Tyndale House Publishers won a temporary injunction against the Affordable Care Act's (ACA) contraceptive mandate Friday, convincing the D.C. Federal District Court that the requirement violated its religious freedom.
The injunction, which Judge Reggie Walton said he grantedbecause the Bible and Christian book publisher self-funds its insurance, is temporary. However, it raises hope of legal victory for more than 110 hospitals, schools, and corporations that have filed lawsuits against the federal government over the healthcare law. (Catholic organizations have protested the law's requirement that insurance cover contraceptives; evangelical plaintiffs have more narrowly objected to the list of contraceptives that must be covered, including "emergency contraceptives" that may inhibit uterine implantation.)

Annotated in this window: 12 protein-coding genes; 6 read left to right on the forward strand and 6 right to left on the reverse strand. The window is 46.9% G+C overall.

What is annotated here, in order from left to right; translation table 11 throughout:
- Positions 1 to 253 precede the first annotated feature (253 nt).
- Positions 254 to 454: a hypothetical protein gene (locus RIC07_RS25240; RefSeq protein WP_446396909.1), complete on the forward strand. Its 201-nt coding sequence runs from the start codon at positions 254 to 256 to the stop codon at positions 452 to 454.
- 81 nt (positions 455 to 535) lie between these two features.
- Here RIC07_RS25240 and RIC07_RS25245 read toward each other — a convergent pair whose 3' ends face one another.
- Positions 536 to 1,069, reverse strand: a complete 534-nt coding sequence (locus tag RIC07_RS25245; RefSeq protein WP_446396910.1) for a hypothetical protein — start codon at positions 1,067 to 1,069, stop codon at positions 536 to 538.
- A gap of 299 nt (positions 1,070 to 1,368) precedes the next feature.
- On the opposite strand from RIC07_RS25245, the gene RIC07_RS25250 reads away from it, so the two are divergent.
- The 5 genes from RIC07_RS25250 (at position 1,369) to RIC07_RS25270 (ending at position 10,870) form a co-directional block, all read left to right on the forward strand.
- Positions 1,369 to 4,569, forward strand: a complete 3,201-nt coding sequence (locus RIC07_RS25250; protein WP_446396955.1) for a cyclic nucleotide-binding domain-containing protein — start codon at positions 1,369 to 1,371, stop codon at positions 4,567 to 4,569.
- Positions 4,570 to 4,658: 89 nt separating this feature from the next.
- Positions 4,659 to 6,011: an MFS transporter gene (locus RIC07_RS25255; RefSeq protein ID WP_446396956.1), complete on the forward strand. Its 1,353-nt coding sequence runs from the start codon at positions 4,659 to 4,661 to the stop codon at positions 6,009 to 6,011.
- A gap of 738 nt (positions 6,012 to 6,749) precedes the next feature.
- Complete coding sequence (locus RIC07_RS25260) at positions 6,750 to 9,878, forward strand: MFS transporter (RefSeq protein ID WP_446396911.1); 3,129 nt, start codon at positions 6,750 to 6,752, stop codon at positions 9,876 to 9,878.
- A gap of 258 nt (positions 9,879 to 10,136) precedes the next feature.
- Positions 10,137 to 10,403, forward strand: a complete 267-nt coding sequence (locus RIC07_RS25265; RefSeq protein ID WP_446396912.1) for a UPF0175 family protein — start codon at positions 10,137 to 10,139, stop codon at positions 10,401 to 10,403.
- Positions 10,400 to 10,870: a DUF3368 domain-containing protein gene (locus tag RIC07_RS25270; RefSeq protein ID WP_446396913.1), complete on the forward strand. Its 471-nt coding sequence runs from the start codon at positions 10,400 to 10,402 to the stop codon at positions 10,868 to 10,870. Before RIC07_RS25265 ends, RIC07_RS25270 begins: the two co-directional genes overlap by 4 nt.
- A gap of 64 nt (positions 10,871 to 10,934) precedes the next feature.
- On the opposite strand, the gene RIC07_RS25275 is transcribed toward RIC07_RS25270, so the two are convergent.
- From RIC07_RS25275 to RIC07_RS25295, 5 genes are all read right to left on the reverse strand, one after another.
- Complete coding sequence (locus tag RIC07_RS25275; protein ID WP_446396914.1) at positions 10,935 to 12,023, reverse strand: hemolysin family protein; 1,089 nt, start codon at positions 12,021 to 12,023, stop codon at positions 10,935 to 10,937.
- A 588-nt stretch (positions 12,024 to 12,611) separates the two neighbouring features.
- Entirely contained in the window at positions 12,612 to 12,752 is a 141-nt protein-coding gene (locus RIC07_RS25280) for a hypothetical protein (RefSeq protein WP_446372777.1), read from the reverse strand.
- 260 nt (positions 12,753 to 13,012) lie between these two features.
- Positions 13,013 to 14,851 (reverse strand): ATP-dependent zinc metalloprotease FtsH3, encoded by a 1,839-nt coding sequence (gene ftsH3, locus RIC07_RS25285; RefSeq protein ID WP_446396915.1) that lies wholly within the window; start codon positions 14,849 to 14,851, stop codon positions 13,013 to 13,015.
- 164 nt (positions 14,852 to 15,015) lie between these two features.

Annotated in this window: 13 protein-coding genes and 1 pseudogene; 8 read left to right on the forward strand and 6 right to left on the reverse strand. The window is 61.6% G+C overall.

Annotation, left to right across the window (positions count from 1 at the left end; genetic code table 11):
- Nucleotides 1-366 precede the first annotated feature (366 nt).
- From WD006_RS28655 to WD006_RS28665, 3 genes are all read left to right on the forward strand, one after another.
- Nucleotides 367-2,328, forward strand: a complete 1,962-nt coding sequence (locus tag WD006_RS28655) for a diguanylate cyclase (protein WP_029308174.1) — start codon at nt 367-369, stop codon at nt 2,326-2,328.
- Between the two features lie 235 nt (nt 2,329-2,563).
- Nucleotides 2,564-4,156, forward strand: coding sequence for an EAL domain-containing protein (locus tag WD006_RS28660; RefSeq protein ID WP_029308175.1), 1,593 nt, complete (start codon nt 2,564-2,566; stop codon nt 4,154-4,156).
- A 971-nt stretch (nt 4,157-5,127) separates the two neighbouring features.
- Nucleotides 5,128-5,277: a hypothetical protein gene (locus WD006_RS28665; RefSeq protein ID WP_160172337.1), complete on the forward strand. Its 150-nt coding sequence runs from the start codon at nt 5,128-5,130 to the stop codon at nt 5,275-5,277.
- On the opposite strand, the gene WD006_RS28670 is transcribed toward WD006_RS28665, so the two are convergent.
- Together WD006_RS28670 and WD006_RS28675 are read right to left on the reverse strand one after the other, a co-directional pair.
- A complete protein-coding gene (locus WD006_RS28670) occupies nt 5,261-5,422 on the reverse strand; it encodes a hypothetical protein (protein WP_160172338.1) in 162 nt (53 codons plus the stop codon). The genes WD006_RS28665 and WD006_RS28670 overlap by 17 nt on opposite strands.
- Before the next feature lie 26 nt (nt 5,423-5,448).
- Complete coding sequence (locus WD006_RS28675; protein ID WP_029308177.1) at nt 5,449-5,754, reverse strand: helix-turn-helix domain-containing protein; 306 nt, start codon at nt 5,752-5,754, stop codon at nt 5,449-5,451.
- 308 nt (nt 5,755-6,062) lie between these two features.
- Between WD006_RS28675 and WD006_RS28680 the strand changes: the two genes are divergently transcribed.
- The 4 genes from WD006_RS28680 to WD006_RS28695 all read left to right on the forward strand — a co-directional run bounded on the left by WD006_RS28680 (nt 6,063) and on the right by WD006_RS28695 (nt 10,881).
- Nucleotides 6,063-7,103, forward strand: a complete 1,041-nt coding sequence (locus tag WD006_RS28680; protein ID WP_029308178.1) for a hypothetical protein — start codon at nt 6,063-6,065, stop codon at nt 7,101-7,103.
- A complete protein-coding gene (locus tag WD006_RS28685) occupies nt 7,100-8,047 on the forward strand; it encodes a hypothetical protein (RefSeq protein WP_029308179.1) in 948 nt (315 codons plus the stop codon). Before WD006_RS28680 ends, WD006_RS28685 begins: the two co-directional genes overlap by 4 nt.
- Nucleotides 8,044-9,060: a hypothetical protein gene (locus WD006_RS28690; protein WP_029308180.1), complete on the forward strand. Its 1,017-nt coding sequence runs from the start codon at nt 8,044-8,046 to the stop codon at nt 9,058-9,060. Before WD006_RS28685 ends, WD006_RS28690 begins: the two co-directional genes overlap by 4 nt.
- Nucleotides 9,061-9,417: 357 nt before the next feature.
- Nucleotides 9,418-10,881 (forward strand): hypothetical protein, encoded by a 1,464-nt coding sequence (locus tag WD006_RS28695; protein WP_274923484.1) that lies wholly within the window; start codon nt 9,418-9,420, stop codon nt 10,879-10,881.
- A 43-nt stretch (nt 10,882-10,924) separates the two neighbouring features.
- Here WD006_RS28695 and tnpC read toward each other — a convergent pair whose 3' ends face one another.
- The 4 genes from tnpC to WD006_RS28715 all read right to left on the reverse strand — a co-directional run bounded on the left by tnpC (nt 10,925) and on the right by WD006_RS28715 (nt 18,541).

Early lawsuits against the healthcare law came from Christian organizations that have shown eagerness to engage in political and legal debates. Liberty University, for example, filed suit objecting to the insurance requirement entirely, not just the contraception mandate. Its law firm, Liberty Counsel (which has offices on campus), said the healthcare law was paving the way for "forced abortion and compulsory sterilization."
But more recent suits have come from organizations such as Tyndale, Wheaton College, and Biola University. While conservative, the institutions are not known for suing the federal government for grievances. (For both schools, this is the first such suit.)
"The organizations that have sued the administration over the HHS contraceptives mandate have done so despite, not because of, the 'culture war' aspect of the mandate," said Stanley Carlson-Thies, ...1